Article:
Dear J.T. & Dale: My company just spent two months interviewing for a very important customer service role at our company. It was all done on Zoom, so we could only see all of the candidates from the shoulders up. We finally decided on one, and one week after she started, she admitted that she is actually eight-plus months pregnant and would be going out on maternity leave in just three weeks. She will now be out for three months. I am so incredibly angry with her because she was my support, and now my company is stuck and not in a position to hire me any additional help until she gets back. How could I ever trust or want to work with somebody like this ever again? I just think this was so incredibly deceitful. – Lauren
J.T.: I understand, and I’m so sorry that you are dealing with a heavy workload and no help. I would try to at least put yourself in her shoes. She clearly needed a job with benefits. And, we live in desperate times – not wanting to be discriminated against for her current condition, it made sense for her to handle it the way she did.
DALE: Here’s the bigger picture: We, as a society, have decided on gender equality. We can be most proud of our nation when it decides to enshrine equality in law, whether it be race, gender, disabilities or sexual orientation. There are occasional costs or inconveniences, like the business that has to install ramps for the handicapped, or the company dealing with an absent new mother. So, here’s the mind shift you could seek to achieve – instead of suffering, you’re sacrificing; sacrificing for something big and fine and worthy of your temporary burden.
Dear J.T. & Dale: I’ve been working out of my studio apartment since March when my company sent us all home. I’m told they won’t bring us back for at least another six months. I love this job, but I’m going stir-crazy. My internet is sometimes spotty, and I have a puppy that likes to bark. I’m wondering about asking my employer if they would pay for remote office space. Do you think I can do that? – B.K.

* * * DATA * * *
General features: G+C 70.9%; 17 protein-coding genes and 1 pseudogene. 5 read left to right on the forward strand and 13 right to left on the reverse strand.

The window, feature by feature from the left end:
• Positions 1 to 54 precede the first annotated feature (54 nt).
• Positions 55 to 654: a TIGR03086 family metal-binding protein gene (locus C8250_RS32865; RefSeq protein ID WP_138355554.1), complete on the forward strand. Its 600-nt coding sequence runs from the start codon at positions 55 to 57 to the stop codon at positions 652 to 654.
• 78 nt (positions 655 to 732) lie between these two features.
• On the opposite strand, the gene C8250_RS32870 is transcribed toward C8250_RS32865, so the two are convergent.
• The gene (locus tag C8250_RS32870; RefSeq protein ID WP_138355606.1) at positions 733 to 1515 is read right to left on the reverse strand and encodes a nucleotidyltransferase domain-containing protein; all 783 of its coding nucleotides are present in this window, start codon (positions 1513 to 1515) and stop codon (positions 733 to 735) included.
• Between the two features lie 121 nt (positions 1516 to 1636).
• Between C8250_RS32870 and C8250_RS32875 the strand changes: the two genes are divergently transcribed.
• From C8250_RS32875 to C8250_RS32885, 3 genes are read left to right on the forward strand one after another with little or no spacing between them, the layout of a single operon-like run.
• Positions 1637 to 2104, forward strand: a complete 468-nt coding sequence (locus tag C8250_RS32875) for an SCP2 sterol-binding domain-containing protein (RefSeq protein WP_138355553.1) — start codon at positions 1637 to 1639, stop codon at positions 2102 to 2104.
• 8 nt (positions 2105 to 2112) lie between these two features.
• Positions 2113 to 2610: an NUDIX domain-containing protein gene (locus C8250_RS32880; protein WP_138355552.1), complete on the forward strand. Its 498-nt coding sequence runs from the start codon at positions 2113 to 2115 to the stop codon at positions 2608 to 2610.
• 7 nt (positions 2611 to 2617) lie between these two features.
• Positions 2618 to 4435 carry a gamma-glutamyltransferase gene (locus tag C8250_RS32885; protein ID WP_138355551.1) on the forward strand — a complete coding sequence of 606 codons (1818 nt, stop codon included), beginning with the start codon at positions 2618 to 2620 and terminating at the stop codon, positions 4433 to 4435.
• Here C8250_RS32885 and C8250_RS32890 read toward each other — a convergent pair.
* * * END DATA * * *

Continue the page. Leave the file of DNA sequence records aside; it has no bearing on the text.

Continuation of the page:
J.T.: There’s no harm in asking, but it’s a complex issue. First of all, companies have to figure out how they can safely allow you to go into a workplace. And secondly, if they offer this to you, they will also have to offer it to all employees. I think a better route would be to reach out to your management and ask about any plans for remote office work for employees. Making inquiries about what might happen is better than asking outright. If you learn that there is no intention to ever go back, you may want to think about personally investing in some remote space. It could be just the thing you need to keep your creativity and productivity at the right levels, so that you can keep the job that you love.
DALE: As someone who’s worked from home for many years, I’ve experimented with alternatives. Eventually, I created an office for myself that is conducive to my work. Still, I sometimes seek out other options. My favorite used to be the library. Maybe yours is open during the pandemic; mine isn’t. But I’ve also tried a paid workplace, or “co-working space.” Not sure what it costs where you are, but in many cities, you can get a membership for less than a hundred dollars a month, and you have access to desks in an open area, conference rooms and often a kitchen area. Some include classes, speakers and even free beverages. If you want a desk to call your own (and keep your supplies in), that costs more, as does a small office, but I could see your employer going for a basic membership, especially if it decides to downsize its offices. So, do a little research and then start asking around.
Jeanine “J.T.” Tanner O?Donnell is a career coach and the founder of the leading career site www.workitdaily.com. Dale Dauten is founder of The Innovators’ Lab and author of a novel about H.R., “The Weary Optimist.” Please visit them at jtanddale.com, where you can send questions via email, or write to them in care of King Features Syndicate, 628 Virginia Dr., Orlando, FL 32803, 2020 by King Features Syndicate Inc.